Heart disease is the leading cause of death for both men and women, according to the Centers for Disease Control and Prevention. But while this disease is deadly for both sexes, how and when heart attacks occur can vary greatly — leading to differences in care.
While younger men are more likely to experience heart attacks than younger women, women quickly catch up as they age.
“Up to age 55, men are more prone to have heart disease,” says Dr. Mrugesh Soni, a cardiologist at TPMG Heart and Vascular Center in Newport News, Va., “but after age 55, women are more likely to get heart disease. Most people always think that men are more prone to heart disease.”
The cause of this age difference in heart disease is unclear, but may have to do with menopause, Soni says. The leading theory is that estrogen, a female hormone, helps protect women from heart disease while they are younger. However, during and after menopause, women’s estrogen levels drop, leading to more heart disease. More research is needed to determine if this theory is true.
No matter the cause, it’s vital that women know that heart disease, not cancer, is the leading cause of death in women. According to an American Heart Association (AHA) survey, only about 56 percent of women know this fact, which may affect when they seek care.
Newer research, meanwhile, also suggests that heart attacks are becoming more common in younger people, especially women.
Cardiovascular research has historically not focused on those under 55, according to the heart association. But a study presented to the AHA in 2018 showed that heart attacks among young women were going up. The numbers seem to correlate with rising rates of obesity, diabetes and hypertension in young women. Cardiologists say the research shows how important it is to pay attention to symptoms at any age, no matter the gender.
Signs and Symptoms
Men and women can have very different heart attack symptoms, even when they experience the same types of heart attacks.
“Typically, men get left-sided or mid-chest pain that feels like pressure or squeezing,” says Soni. “The pain may radiate to the left arm or left jaw. But women have a variety of symptoms.”
Women may or may not have any chest pain during a heart attack. Instead, they may have symptoms such as:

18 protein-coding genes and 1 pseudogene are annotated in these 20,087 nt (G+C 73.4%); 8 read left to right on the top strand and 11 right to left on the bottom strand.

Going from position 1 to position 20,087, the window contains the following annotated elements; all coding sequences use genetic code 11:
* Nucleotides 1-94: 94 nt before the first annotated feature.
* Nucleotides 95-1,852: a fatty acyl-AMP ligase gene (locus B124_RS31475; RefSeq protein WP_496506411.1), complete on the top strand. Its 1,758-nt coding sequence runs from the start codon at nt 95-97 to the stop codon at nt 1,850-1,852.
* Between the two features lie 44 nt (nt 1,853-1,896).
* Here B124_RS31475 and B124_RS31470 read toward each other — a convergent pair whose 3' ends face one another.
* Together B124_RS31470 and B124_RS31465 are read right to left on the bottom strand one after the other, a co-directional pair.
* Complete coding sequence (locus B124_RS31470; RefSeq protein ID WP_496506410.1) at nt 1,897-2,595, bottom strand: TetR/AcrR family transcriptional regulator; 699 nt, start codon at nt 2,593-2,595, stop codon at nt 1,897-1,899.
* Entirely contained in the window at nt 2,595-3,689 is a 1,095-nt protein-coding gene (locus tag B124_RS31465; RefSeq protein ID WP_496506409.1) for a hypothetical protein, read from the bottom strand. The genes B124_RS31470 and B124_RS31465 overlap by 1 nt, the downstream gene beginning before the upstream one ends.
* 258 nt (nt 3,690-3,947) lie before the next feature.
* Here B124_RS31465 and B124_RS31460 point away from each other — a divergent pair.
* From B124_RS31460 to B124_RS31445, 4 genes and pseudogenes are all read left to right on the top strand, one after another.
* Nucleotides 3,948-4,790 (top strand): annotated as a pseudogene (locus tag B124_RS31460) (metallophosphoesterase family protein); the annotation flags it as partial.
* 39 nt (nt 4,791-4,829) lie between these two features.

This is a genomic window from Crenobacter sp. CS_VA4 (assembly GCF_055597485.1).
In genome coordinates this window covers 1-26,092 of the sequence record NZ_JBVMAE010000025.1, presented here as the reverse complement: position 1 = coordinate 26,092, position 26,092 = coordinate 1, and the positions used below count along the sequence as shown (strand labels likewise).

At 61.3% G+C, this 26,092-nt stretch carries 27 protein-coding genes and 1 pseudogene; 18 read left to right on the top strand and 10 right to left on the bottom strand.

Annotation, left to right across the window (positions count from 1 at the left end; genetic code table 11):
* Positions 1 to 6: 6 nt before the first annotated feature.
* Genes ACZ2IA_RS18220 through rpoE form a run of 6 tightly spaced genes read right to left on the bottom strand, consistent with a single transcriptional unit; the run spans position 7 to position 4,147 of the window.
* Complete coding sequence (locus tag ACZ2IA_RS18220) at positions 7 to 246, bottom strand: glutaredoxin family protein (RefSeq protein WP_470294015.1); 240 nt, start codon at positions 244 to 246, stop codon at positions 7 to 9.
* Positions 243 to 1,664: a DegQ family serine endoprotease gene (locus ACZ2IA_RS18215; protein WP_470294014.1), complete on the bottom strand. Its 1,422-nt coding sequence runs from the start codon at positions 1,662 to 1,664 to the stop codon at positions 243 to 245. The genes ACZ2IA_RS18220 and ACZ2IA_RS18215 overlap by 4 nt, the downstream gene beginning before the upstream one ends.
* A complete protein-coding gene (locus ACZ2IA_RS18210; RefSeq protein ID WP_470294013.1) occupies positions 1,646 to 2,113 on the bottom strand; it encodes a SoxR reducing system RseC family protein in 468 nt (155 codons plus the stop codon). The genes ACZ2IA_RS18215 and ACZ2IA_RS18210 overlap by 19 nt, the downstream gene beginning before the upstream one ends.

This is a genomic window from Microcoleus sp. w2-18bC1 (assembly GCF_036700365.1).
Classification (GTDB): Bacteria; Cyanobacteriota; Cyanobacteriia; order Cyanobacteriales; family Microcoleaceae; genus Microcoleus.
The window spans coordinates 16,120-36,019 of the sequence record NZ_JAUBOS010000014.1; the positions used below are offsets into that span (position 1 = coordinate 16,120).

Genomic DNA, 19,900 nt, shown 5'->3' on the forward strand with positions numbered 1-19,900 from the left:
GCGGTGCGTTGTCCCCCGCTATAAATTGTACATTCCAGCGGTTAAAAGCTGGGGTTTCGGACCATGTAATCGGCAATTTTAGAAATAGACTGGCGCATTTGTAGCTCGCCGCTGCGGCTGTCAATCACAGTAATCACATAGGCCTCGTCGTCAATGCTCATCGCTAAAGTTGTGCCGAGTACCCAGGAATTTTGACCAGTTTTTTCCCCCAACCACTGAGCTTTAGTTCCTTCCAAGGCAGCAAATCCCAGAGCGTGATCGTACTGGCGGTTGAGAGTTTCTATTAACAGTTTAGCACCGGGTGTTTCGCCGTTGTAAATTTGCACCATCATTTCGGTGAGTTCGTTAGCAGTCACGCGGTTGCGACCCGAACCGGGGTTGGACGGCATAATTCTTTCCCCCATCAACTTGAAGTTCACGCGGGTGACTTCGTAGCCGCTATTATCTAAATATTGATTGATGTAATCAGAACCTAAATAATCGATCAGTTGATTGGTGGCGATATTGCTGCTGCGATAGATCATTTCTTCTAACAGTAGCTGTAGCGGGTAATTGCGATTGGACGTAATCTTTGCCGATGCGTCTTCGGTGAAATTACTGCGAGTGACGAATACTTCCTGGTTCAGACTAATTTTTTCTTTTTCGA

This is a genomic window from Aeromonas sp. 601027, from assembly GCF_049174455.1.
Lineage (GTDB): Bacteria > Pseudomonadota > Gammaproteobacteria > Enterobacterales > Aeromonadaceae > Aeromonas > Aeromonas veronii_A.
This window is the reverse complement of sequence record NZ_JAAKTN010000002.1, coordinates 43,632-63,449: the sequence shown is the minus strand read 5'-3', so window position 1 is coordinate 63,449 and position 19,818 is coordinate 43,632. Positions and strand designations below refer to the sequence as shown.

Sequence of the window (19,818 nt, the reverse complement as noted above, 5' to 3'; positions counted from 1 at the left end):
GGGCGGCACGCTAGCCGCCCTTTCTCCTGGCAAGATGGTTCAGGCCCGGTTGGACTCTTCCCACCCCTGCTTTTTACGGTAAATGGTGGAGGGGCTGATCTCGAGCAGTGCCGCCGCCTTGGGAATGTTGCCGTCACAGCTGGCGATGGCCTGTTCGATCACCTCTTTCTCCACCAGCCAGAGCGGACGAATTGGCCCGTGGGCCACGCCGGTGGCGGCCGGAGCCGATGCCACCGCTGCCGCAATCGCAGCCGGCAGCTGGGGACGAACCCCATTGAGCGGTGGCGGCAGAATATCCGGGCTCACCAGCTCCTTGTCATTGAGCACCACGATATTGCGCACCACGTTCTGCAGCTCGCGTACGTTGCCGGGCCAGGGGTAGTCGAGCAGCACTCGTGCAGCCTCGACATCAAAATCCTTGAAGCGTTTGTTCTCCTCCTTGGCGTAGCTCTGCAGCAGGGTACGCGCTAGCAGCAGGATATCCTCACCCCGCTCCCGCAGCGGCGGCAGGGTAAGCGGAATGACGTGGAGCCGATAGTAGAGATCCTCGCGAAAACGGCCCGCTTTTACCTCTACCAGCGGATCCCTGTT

- Shortness of breath
- Pain in the upper part of the stomach
- Pain in the shoulder or back
- Jaw or neck pain
- Nausea and vomiting
It’s still not clear why these symptoms are different, but it’s important for women to be able to identify heart attack symptoms as quickly as possible.
Timing of Emergency Care
Because of the wide variety of atypical symptoms and the stereotype that heart attacks are more of a men’s problem, women may receive care for heart attacks later than men. While men may recognize chest pain as a heart attack right away, women may spend hours vomiting or feeling in pain before going to the emergency room.
“Women usually come late to the emergency room,” Soni says. “It’s not like they don’t want to show up, but they have an atypical presentation. They think it is something that will get better on its own.”
This difference in seeking care matters because time is muscle during heart attacks. By the time women receive care, they may have more irreversible heart damage than men. According to the AHA, 26 percent of women over age 45 die within a year of their first heart attack, whereas only 19 percent of men over age 45 do.
Preventive care and screenings are the best way to reduce the risk of heart attacks — but Soni says that women are usually under-referred to cardiologists for signs of heart disease.
“Women are always undertreated because their presentation is atypical,” Soni says. “Women sometimes complain about symptoms to their primary care physician, but the doctor may think it gastrointestinal or psychiatric.”
Early evaluation is vital for both men and women, especially if they have symptoms such as angina (chest pain) or shortness of breath. Men and women should also seek out preventive care and screenings if they have:
- A parent or sibling who has had a heart event earlier than age 55 in men or age 65 in women
- High blood pressure
- High cholesterol
- High blood sugar
Smoking and lack of physical activity also increase the risk of heart attacks in both sexes.
“We cannot treat age or family history, but the other factors everyone has to work on,” Soni says. “Addressing those risk factors can cut down their chances of having a cardiac event.”
Whether you are a man or a woman, getting more exercise, eating well and working with your primary care physician to control other risk factors can help you improve your heart health and extend your life.
Dial, Don’t Drive During a Heart Attack
If you or a loved one are experiencing symptoms of a heart attack, it’s vital you get to the emergency room right away. But how you arrive matters. Call 911 and let an emergency medical crew come to you. Don’t try to drive to the hospital on your own or even have a family member bring you.
- Dialing 911 offers many benefits for you (and other drivers on the road), including:
- EMS can diagnose your heart attack and have a team ready for you at the nearest hospital, leading to faster care.
- If you experience an abnormal rhythm, EMS can shock your heart back into rhythm, possibly stopping sudden cardiac death.
- If you are driving yourself and experience an abnormal rhythm, you may faint and hit other drivers or pedestrians, harming yourself and others.
- You are likely to arrive at the hospital faster in an ambulance than you would in a private vehicle.
- Dialing 911 instead of driving to the hospital can save your life and the lives of others.
If you or someone around you is experiencing heart attack symptoms, call 911 immediately.